• Susan Hakiman
    Feb 23, 2017
    Eating meat is not forbidden in the Kitab-i-Aqdas and both the Guardian and Universal House of Justice say this. Yes, Abdu'l-Baha says meat will be eaten less in the future but He also clearly says it is not forbidden. Therefore it has nothing to do with ones spirituality. Do we really need one more way to judge one another? Why all this bother about something that is not a law at this time? Some people are healthy on a vegan/vegetarian diet but not everyone. Every person is free to eat in a way they choose.
  • Irina Volochkovskaya
    Feb 22, 2017
    The one more thing that must be written uo here it's about human being relation with animals - it is not kind way to eat them, separeting cows from its child and grow them without sun and walking just for food...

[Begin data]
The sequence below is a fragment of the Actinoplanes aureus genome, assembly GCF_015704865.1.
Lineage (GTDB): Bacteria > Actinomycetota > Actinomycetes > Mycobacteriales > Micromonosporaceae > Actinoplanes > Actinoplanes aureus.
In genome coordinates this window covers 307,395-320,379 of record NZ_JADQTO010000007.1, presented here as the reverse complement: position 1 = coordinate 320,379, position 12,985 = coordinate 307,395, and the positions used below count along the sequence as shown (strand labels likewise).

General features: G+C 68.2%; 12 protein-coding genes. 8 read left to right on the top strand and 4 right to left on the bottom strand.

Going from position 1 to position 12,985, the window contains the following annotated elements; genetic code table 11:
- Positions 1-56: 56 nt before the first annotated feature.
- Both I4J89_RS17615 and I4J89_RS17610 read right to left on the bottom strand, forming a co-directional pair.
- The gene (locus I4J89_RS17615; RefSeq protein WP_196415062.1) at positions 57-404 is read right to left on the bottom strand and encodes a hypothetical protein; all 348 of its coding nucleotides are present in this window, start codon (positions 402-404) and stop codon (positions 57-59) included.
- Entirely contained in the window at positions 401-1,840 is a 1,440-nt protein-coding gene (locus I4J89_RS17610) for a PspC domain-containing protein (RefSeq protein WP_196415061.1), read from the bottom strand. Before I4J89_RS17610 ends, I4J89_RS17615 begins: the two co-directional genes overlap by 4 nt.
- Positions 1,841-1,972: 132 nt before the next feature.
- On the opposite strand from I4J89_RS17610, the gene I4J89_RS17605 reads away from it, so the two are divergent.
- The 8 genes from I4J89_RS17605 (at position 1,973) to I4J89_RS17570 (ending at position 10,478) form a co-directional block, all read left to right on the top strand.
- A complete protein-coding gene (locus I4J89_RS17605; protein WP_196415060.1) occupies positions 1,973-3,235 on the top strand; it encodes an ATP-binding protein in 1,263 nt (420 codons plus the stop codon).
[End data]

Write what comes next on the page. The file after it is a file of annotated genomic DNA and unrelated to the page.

• Deanne LaRue
      Feb 22, 2017
      Hi Irina,
      Yes! We need to include kindness to animals in this discussion..."To blessed animals the utmost kindness must be shown, the more the better. Tenderness and loving-kindness are basic principles of God’s heavenly Kingdom. Ye should most carefully bear this matter in mind."
      (‘Abdu’l-Bahá, Selections from the Writings of ‘Abdu’l-Bahá, p. 160).
  • Jim Dennis
    Feb 22, 2017
    Awesome article
    Our Bahai friends struggle coming to grip with this subject.
    • Feb 24, 2017
      Deanne, I love your reply to Jim! Yes, let's lead and not follow! The future is now!
    • Deanne LaRue
      Feb 22, 2017
      We all struggle with this, and the pivot of the struggle might be in the use of the word 'future' or phrase 'the time will come'. When is the future, and do we want to try to get a head start?
    • Deanne LaRue
      Feb 22, 2017
      We all struggle with this, and the pivot of the struggle might be in the use of the word 'future' or phrase 'the time will come'. When is the future, and do we want to try to get a head start?
  • L Cole
    Feb 22, 2017
    Such a positive perspective on food choice and well being - health for mind, body and spirit. I appreciate the quotations you selected.